Why Does Honey Crystallize?
Talk It Over
Have you ever noticed that honey crystallizes in a jar when you leave it in the cupboard for a long time? What is crystallization? What might make it happen faster?
- 5 small containers
- Stick-on labels and pen
- Cotton ball
- Vegetable oil
- Measuring spoons
- Kitchen timer
- Digital instant-read thermometer*
- Make five labels marked 0, 1, 2, 3, and 4. Attach one label to each of the five containers.
- Dip the cotton ball in oil. Use it to wipe the inside of a measuring tablespoon. (This will make the honey slide out of the measuring spoon easily.)
- Measure 1 tablespoon of honey into each of the five containers. To keep your measurements accurate, wipe the inside of the spoon with the oily cotton ball after each measurement.
- To the container labeled 1, add 1 teaspoon of water. Add 2 teaspoons of water to the container marked 2, 3 teaspoons to container 3, and 4 teaspoons to container 4. To the container marked 0, add no water. It will contain only honey.
- With a toothpick, stir the honey and water in each container until well mixed. Stir the honey in container 0 so it gets the same stirring treatment as the mixtures.
- Put the containers together on a shelf in the freezer. Set the timer for 2 minutes.
- After 2 minutes, open the freezer and check the containers for signs of crystals. If you see crystals in any one of the containers, take the temperature of the container's contents with the digital thermometer.
- Keep timing and checking every 2 minutes. Measure temperatures in each container when you first see crystals forming.
- Make notes of anything else you observe, including how long it takes for the contents of each container to crystallize completely.
Pour the honey from the jar into the measuring spoon. Don't put the spoon into the honey jar. You'll get oil in the honey and spoil it for eating. Also, don't taste or eat the honey you use for this experiment.
Put 2 tablespoons of honey in one container. Put 1 tablespoon of honey mixed with 1 tablespoon of water in another. Put both in the freezer and observe every 2 minutes. Write down how long each takes to form crystals.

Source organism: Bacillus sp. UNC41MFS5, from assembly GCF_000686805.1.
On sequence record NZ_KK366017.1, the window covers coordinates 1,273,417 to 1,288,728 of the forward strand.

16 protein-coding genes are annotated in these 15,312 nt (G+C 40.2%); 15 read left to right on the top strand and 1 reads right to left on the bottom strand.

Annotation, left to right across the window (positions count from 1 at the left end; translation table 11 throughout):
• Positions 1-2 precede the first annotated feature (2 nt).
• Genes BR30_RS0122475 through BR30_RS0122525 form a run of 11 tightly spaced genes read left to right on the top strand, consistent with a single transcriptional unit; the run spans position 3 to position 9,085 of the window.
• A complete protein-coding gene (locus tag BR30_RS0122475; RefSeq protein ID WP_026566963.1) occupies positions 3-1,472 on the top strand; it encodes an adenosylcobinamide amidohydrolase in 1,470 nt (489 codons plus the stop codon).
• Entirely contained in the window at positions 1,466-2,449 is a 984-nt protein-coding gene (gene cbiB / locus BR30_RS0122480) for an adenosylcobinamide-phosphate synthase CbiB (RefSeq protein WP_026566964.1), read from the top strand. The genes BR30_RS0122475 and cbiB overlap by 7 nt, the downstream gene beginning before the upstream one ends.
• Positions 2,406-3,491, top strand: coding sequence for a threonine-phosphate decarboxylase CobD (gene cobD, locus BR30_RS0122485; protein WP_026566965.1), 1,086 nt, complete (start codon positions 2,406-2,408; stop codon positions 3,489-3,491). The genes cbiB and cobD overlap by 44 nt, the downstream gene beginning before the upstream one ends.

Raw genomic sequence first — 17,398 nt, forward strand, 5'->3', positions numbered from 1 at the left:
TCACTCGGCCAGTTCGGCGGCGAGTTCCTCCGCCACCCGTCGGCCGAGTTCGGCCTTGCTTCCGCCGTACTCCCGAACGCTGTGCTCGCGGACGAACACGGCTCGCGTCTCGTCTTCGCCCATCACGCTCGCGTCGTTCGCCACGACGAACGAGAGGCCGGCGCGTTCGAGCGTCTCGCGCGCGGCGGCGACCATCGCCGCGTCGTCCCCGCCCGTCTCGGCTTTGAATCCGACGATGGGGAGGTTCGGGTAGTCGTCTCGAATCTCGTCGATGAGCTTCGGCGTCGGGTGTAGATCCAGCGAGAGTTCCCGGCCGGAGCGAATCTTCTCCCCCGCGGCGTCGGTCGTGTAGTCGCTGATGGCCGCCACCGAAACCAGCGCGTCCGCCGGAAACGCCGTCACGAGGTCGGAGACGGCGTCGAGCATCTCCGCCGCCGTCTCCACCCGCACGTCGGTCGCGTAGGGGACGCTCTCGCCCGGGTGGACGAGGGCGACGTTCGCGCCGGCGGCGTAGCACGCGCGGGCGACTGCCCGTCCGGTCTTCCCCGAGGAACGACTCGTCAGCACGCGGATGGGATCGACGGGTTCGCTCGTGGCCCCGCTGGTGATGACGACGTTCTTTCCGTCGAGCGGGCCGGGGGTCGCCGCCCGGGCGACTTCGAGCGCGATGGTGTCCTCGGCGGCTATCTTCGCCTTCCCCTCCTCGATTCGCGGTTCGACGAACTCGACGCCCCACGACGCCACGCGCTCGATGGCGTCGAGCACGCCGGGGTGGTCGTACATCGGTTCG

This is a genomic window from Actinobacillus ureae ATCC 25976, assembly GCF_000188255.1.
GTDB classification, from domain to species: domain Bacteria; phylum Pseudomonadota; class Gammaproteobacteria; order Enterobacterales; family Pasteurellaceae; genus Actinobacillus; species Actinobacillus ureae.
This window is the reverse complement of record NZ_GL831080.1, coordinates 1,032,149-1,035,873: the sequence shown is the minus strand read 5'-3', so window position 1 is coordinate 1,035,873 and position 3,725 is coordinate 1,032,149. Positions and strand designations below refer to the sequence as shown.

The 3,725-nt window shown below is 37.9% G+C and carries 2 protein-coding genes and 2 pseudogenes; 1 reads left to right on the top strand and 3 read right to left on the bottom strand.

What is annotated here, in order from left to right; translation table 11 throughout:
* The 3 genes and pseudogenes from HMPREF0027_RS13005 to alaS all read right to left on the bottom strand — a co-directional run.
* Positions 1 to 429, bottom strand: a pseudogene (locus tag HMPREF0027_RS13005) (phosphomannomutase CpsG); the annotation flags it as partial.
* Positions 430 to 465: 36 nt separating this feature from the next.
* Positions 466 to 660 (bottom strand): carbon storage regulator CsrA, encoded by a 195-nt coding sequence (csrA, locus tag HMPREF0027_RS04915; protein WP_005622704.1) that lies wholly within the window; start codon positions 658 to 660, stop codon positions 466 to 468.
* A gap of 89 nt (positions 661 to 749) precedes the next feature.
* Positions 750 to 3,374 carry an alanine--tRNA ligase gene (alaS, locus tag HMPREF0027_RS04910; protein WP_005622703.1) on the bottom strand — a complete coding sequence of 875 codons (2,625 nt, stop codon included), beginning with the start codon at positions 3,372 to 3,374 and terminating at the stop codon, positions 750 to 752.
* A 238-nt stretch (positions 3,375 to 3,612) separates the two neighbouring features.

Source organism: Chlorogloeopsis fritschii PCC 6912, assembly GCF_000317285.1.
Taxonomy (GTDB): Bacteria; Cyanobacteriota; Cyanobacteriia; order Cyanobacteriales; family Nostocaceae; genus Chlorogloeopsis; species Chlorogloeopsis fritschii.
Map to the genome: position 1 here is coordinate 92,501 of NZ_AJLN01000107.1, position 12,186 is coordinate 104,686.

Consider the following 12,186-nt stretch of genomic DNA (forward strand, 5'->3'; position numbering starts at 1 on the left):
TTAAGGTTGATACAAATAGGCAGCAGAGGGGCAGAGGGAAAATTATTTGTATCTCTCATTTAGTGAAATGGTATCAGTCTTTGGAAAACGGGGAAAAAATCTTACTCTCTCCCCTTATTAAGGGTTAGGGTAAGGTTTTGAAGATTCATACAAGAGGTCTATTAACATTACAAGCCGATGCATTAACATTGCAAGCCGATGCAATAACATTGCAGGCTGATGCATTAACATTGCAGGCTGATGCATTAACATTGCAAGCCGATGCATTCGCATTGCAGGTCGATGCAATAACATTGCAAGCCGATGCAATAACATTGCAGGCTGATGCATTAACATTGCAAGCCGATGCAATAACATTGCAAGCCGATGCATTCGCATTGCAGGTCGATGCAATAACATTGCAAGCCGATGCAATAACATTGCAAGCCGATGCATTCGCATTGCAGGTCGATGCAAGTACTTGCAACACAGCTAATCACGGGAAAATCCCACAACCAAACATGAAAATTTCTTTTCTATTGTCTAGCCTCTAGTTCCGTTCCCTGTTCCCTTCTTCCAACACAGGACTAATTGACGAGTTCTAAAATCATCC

- Obtain several different kinds of honey, including clover honey and orange flower honey. Measure and compare the temperatures at which pure samples of each begin to crystallize.
- Test other sugar solutions using the "Go" procedure. You might try molasses, maple syrup, and corn syrup. Note similarities and differences and try to explain them.
Show Your Results
Record times in a table like this for "Go Easy":
|Material Tested||Time It Took to Crystallize|
|Honey and water|
Make a bar graph that compares crystallization time for pure honey and honey mixed with water.
For "Go," use a table like this:
|Amount of Water (Added to 1 Tbsp. of Honey)||Time When Crystals First Appear (Minutes)||Temperature (°C) When Crystals First Appear|
Use your table to make a bar or line graph of water content (on the horizontal axis) and time to crystallization (on the vertical). Make a separate graph for the temperature of crystallization.
For "Go Far," make bar graphs comparing the crystallization temperature of different kinds of honey or different sugary solutions. Collect data and make a line graph that a friend could use to figure out the water content of any honey solution, knowing only the temperature at which crystals first appear.
Tips and Tricks
- Don't use a digital thermometer from the health section of your pharmacy or discount store. It is designed to measure human body temperatures and won't read low enough for this experiment. Choose a thermometer from the kitchen department. It will measure temperatures to freezing and below.
- Many thermometers read temperatures in both Fahrenheit (°F) and Celsius (°C). You can use either for this experiment; just be careful not to confuse them. If you want to work as scientists do, use °C.
- Keep the tip of the thermometer in the liquid. If it touches the container, you won't get an accurate reading.
- This is a good experiment to repeat several times. Averages of your times and temperatures over several trials are better than the results of a single trial alone.
Warning is hereby given that not all Project Ideas are appropriate for all individuals or in all circumstances. Implementation of any Science Project Idea should be undertaken only in appropriate settings and with appropriate parental or other supervision. Reading and following the safety precautions of all materials used in a project is the sole responsibility of each individual. For further information, consult your state’s handbook of Science Safety.